Century-Old Meat Producer Goes Bankrupt After 'Temperature Abuse'

The company makes a lot of meat, but now it's sitting on 1.2 million pounds of bad corned beef.

Freirich Foods has been in the meat business since 1921, when it was founded by young German sausage maker Julian Freirich on Long Island. The company, now based in Salisbury, North Carolina, makes a lot of meat, from pastrami and roast beef to other specialty items. However, the company is perhaps most known for corned beef. The family-owned business says it controls more than 40% of the New York Metro and New England markets.

The company says Freirich corned beef is eaten more than any other brand.

Earlier this month, the company filed for bankruptcy protection after 1.2 million pounds of corned beef went bad at a partner's cold storage facility. 

Freirich Foods told Freight Waves that it is the victim of "temperature abuse" after losing more than $7 million in product. 

Most Read on IEN:  

The company's CEO, Paul Bardinas, says Freirich took out about $7 million in credit to prepare for St. Patrick's Day. The holiday accounts for a significant portion of the company's sales.

The company was under water when the product spoiled and was forced to file for Chapter 11 bankruptcy protection. 

According to court documents, Freirich blames Americold Logistics for "spoliation of product due to lack of refrigeration."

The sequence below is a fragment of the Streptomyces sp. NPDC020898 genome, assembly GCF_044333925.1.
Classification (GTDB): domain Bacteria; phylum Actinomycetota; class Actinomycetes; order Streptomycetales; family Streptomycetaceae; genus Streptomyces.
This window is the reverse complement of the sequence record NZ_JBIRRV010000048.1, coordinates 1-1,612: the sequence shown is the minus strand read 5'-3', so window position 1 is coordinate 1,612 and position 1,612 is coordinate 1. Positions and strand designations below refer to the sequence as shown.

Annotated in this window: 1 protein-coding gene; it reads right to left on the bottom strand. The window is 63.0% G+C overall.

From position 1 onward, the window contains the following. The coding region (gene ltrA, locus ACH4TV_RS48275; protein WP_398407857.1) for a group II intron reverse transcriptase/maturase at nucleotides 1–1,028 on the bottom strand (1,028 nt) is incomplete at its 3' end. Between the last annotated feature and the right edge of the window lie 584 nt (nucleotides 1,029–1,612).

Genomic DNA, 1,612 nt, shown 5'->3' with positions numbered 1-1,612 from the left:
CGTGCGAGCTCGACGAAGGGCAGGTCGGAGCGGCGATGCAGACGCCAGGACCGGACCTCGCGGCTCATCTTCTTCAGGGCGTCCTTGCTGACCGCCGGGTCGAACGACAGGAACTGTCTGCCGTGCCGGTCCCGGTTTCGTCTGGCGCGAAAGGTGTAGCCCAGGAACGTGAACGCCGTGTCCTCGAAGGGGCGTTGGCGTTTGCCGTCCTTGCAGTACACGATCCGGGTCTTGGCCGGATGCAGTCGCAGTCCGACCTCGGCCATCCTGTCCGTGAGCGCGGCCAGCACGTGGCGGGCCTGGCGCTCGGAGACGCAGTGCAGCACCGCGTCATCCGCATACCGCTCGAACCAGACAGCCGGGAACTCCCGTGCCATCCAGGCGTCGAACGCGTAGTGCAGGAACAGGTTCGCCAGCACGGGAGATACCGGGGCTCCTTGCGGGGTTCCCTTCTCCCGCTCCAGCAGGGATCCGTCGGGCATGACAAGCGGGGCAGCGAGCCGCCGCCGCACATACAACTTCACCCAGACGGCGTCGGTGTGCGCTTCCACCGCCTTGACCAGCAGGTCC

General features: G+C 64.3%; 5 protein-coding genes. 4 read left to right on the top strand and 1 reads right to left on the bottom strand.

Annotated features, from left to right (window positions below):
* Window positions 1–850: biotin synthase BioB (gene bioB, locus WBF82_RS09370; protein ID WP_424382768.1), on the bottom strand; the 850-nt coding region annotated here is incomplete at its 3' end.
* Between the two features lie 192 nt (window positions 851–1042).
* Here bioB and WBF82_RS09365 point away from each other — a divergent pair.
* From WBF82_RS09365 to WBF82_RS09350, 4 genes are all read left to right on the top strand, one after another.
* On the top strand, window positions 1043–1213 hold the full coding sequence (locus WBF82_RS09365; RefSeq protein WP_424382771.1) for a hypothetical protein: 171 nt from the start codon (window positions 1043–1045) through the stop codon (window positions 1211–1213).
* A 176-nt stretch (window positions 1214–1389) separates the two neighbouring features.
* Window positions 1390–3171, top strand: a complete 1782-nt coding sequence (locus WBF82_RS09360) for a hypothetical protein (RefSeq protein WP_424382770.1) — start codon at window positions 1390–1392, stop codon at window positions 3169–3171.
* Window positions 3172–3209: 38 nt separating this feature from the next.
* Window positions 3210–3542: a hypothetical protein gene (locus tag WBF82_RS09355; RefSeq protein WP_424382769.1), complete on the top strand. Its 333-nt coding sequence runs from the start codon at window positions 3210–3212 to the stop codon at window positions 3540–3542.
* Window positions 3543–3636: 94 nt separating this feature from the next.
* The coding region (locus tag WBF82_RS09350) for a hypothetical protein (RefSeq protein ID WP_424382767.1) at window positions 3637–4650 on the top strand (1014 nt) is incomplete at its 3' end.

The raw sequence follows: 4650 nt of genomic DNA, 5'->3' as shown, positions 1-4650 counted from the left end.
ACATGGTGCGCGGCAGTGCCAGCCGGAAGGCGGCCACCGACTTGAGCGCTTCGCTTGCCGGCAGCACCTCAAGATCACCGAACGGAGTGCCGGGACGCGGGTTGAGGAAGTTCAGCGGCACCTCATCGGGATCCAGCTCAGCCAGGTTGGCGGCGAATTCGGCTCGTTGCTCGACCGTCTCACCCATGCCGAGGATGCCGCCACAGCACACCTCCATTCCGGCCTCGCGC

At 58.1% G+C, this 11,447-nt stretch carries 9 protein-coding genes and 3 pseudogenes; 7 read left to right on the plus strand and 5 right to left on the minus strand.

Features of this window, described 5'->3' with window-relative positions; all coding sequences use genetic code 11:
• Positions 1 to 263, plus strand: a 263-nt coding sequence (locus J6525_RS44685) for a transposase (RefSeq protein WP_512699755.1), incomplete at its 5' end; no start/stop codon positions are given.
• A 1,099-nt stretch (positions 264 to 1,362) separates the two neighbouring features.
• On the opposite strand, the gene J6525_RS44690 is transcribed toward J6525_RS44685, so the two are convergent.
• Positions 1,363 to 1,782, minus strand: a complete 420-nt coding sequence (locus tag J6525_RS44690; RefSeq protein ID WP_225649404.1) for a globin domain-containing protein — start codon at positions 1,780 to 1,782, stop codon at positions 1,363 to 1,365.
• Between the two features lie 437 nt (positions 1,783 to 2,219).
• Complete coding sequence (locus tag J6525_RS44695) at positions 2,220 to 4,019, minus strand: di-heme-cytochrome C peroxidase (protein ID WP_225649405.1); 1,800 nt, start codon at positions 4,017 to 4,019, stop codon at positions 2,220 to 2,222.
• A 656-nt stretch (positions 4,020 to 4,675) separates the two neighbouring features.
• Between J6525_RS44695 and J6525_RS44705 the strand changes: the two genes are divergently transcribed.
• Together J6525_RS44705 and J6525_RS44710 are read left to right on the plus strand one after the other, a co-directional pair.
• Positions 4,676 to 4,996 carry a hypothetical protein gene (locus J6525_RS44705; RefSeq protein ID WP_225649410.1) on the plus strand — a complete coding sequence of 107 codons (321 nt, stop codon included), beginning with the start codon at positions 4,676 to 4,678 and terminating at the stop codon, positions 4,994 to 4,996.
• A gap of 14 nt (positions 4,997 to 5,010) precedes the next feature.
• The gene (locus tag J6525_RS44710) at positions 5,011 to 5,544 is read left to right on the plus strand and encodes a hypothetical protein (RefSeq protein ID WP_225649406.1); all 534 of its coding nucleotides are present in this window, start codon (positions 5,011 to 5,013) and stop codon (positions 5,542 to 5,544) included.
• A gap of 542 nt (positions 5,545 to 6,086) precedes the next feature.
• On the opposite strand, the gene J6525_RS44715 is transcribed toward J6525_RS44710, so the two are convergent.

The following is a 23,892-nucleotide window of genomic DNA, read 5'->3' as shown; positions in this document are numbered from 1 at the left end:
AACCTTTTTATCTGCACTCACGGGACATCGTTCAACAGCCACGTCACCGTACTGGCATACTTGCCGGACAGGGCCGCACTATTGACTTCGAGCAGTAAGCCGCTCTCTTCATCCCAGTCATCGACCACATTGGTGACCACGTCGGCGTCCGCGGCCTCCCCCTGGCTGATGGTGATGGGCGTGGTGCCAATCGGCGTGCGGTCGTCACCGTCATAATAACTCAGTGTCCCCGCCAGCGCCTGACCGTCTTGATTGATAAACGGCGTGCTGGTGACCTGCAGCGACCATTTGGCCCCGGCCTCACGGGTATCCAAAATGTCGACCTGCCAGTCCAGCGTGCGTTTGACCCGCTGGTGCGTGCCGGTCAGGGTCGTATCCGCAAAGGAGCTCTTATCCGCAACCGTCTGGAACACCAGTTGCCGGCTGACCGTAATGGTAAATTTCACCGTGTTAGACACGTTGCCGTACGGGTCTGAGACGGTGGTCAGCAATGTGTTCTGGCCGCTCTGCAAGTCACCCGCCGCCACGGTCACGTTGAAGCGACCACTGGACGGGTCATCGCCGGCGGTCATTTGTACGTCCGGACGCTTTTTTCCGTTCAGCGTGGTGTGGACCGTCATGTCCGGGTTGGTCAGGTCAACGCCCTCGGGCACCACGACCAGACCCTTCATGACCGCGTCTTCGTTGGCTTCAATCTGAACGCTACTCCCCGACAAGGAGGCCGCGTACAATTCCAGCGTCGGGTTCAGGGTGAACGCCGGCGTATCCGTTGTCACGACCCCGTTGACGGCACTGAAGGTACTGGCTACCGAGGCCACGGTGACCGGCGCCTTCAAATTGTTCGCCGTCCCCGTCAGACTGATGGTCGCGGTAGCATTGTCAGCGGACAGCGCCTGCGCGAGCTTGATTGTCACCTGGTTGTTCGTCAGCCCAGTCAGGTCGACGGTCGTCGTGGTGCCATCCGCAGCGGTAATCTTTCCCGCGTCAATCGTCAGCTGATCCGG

Bardinas, a fourth-generation family member, told Freight Waves that all the company has left is 1.2 million pounds of spoiled product and "temperature abuse is the only thing that explains it." He says a likely "dramatic event" at the cold storage facility is the only explanation.

In a statement to IEN, an Americold spokesperson said, "We are aware that Freirich Foods has filed for bankruptcy and has referenced Americold in their filing. Americold is committed to holding ourselves to the highest of standards in operating cold storage facilities around the world. We cannot comment on this alleged incident during the claims process."

For Similar Content: Subscribe to Daily Newsletters

The spoilage issue came to light in early March when the company started receiving complaints over foul and discolored products. Freirich conducted an internal investigation and couldn't uncover any problems with raw materials or ingredients. Freirich even shipped some products directly to customers, none of which had any problems. 

IEN reached out to Freirich, but the company didn't immediately responded to our request for comment.

More in Video